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Thread: Kampfmesser.

  1. #1
    Join Date
    May 2008
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    Kampfmesser.


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    There's a long story behind this one.
    When I was nine or ten, I was given a steel knife sheath. It had no belt loop on it, but my Father made one from a piece of old conveyor belt and riveted it on for me. For the next few years it was used to carry several leather and stag handled knives bought from the local fishing tackle shop.
    At some point, the belt loop disappeared and I learned that it was an original Hitler Youth sheath.
    For years it has sat in my shed gathering dust, until last week, when I decided to do something with it.
    First job was to fit a new belt loop based on the one it would have had on it originally. I then aged it to try and give it a 1930's/40's look.
    Next step was something to go in it.
    I decided on a trench knife influenced by WWI and WWII German designs.
    With a little cold blue, and some select distressing, I also tried to make this look 70 years old.
    The blade and guard (complete with period style leather washer) are 01, the handle is beech as was often used on these type of knives and the pins are steel.
    As well as my name, I also added the month and year I made it to give it a more military look.
    A strange project, but hopefully you can see what I have tried to achieve.

    Thanks for looking,

    Ian.









  2. #2
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    Nice job, looks better than an original. John

  3. #3
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    PS What is the steel of the blade and the dimensions of the blade and handle? Thanks. John

  4. #4
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    Very nice, I too like it better than the original.

  5. #5
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    That looks 70 years old. Mission accomplished!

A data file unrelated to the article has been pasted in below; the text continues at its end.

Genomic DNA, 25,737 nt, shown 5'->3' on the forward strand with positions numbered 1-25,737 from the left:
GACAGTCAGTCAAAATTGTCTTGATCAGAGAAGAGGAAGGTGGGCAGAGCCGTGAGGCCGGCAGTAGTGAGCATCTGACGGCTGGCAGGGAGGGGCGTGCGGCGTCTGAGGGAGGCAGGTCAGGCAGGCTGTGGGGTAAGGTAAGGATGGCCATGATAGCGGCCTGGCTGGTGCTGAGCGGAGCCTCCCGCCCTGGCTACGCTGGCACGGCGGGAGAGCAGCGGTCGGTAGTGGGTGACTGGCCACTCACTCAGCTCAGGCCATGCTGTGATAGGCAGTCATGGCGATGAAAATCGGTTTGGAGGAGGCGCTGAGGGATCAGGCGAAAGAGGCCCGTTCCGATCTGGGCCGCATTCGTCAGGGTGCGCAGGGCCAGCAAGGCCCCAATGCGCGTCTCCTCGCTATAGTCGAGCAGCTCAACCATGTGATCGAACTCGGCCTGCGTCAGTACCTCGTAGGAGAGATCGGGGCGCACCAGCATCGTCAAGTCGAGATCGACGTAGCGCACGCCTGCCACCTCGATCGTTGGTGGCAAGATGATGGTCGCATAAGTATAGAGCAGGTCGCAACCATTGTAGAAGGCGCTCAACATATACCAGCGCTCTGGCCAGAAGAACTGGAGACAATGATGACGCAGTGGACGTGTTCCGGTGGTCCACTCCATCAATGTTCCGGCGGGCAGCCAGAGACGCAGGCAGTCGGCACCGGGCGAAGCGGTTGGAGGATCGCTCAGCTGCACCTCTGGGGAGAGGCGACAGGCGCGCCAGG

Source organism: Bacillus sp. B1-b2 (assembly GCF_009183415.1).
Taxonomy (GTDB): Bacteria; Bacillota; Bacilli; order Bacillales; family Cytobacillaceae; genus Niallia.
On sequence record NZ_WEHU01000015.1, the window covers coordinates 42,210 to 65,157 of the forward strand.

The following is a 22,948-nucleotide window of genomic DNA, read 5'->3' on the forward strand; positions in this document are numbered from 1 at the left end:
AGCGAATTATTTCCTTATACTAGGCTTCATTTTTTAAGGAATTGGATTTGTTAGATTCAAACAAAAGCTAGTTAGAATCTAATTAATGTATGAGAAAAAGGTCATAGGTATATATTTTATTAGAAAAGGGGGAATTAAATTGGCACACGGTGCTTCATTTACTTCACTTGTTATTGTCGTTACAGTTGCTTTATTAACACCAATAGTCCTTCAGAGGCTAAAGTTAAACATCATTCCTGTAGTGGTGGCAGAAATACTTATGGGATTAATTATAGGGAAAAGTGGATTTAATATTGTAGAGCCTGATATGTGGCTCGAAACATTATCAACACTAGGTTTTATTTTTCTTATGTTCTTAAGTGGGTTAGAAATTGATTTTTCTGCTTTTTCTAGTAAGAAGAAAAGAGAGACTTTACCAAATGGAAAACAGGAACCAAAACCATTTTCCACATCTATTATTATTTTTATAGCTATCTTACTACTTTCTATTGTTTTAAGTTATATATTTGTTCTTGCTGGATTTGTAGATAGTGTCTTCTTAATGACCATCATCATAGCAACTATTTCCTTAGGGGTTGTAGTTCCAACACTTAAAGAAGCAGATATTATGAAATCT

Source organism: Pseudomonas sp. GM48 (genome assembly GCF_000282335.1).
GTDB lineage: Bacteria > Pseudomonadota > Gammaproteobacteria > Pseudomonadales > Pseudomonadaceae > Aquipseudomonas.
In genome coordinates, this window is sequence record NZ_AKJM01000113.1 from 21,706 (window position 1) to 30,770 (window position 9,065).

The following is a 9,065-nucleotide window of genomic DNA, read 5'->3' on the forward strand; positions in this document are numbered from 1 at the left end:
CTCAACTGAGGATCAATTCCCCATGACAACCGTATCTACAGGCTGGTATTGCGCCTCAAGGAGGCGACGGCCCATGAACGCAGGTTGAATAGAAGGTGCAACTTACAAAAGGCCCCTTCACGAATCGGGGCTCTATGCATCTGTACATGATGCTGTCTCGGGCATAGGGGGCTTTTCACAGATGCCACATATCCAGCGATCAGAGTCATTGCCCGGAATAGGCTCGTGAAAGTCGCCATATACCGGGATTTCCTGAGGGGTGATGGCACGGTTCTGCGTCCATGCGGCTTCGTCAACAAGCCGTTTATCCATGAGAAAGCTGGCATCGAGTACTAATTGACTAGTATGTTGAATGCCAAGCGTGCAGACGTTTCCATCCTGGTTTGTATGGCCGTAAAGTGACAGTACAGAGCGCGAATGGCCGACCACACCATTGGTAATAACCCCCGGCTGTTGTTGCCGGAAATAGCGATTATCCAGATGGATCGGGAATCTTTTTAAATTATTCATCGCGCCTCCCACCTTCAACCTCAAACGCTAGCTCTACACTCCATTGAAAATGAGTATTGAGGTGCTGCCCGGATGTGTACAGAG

VERY cool project, man.
    There is no going back. If you find that you're comfortable where you were, it's because you never really left.

    MGregory Knives

    Now on Instagram.
    ...follow, if you dare!

  6. #6
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    Wow, great story and result. It looks legit!

  7. #7
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    Sorry, I forgot to put the dimensions...the blade is 5 1/8" and the handle is 4 3/4". Both blade and guard are 5/32" 01 tool steel.

    Thanks for all your comments.

    Cheers,

    Ian.

  8. #8
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    Been exited with this one, pics and updates by Ian in the mobile.
    It has truly turned out emazing and the look that you wanted to achieve is spot on.
    love military equipment, and this has really flicked my switch!
    Can't wait to see it when I come over soon.
    Nice on Ian.
    Another set of skills aged it and getting it spot on!
    Lata
    Bri

  9. #9
    Ganz Gute!!
    All of the above.
    rolf

  10. #10
    Join Date
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    Thanks for taking time to comment. It's very much appreciated.

    Been a fun build this one...no worrying about finding a scratch three stages into polishing, no sewing, no trying to keep leather spotlessly clean and no 2000 grit wet and dry and aching fingers.

    Bri, thought you'd like this one. I've not done a leather handle for years...might have a go at a 'vintage' Ka-Bar sometime. But as you know, that depends on what I get the urge to make next.

    Attention span of a hyperactive three year old!

    Good to see you on the forum again.


    Cheers,

    Ian.

  11. #11
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    Man, you did a GREAT job on that!!!!! Congrats!!!

    Rest in Peace my friend...see you on the other side.

    NRA LIFE/ENDOWMENT MEMBER


  12. #12
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    shickshinny,pa
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  13. #13
    Good looking knife. Very much in the vein of the old German 'Trench Knife.'

    Nice, that the old sheath got a new lease on life.
    Last edited by BladeScout; 03-21-2017 at 03:09 AM.

  14. #14
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    Thanks for the comments.